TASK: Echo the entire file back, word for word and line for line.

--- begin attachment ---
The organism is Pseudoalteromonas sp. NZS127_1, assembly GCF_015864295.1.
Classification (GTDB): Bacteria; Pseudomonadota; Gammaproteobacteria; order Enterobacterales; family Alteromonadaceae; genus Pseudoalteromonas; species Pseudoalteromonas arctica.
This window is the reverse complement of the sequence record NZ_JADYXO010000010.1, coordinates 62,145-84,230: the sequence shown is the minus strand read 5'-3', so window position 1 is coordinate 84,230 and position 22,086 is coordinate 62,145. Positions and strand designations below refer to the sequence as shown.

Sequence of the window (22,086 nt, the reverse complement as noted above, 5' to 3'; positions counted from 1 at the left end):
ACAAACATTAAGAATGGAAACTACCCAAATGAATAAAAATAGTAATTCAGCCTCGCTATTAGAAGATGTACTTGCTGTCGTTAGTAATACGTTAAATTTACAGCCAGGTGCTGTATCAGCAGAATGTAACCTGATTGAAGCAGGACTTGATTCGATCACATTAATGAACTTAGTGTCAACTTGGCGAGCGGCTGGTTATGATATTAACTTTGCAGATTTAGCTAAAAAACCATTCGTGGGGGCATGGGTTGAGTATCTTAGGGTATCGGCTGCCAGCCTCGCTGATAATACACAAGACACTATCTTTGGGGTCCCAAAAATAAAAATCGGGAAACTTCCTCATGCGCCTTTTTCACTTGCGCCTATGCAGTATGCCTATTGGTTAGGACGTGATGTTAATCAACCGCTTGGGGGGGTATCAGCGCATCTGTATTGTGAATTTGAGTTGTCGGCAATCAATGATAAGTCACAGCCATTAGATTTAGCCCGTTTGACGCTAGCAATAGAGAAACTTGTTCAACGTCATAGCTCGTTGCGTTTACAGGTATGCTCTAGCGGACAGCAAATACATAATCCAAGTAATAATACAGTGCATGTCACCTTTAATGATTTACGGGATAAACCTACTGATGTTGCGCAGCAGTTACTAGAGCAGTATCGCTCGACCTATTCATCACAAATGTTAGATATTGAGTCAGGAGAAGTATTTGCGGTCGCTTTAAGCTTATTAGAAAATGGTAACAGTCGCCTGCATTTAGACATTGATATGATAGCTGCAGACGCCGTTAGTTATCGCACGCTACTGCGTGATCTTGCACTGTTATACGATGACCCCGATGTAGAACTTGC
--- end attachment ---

The organism is Pseudoalteromonas sp. NZS127_1, assembly GCF_015864295.1.
Classification (GTDB): Bacteria; Pseudomonadota; Gammaproteobacteria; order Enterobacterales; family Alteromonadaceae; genus Pseudoalteromonas; species Pseudoalteromonas arctica.
This window is the reverse complement of the sequence record NZ_JADYXO010000010.1, coordinates 62,145-84,230: the sequence shown is the minus strand read 5'-3', so window position 1 is coordinate 84,230 and position 22,086 is coordinate 62,145. Positions and strand designations below refer to the sequence as shown.

Sequence of the window (22,086 nt, the reverse complement as noted above, 5' to 3'; positions counted from 1 at the left end):
ACAAACATTAAGAATGGAAACTACCCAAATGAATAAAAATAGTAATTCAGCCTCGCTATTAGAAGATGTACTTGCTGTCGTTAGTAATACGTTAAATTTACAGCCAGGTGCTGTATCAGCAGAATGTAACCTGATTGAAGCAGGACTTGATTCGATCACATTAATGAACTTAGTGTCAACTTGGCGAGCGGCTGGTTATGATATTAACTTTGCAGATTTAGCTAAAAAACCATTCGTGGGGGCATGGGTTGAGTATCTTAGGGTATCGGCTGCCAGCCTCGCTGATAATACACAAGACACTATCTTTGGGGTCCCAAAAATAAAAATCGGGAAACTTCCTCATGCGCCTTTTTCACTTGCGCCTATGCAGTATGCCTATTGGTTAGGACGTGATGTTAATCAACCGCTTGGGGGGGTATCAGCGCATCTGTATTGTGAATTTGAGTTGTCGGCAATCAATGATAAGTCACAGCCATTAGATTTAGCCCGTTTGACGCTAGCAATAGAGAAACTTGTTCAACGTCATAGCTCGTTGCGTTTACAGGTATGCTCTAGCGGACAGCAAATACATAATCCAAGTAATAATACAGTGCATGTCACCTTTAATGATTTACGGGATAAACCTACTGATGTTGCGCAGCAGTTACTAGAGCAGTATCGCTCGACCTATTCATCACAAATGTTAGATATTGAGTCAGGAGAAGTATTTGCGGTCGCTTTAAGCTTATTAGAAAATGGTAACAGTCGCCTGCATTTAGACATTGATATGATAGCTGCAGACGCCGTTAGTTATCGCACGCTACTGCGTGATCTTGCACTGTTATACGATGACCCCGATGTAGAACTTGC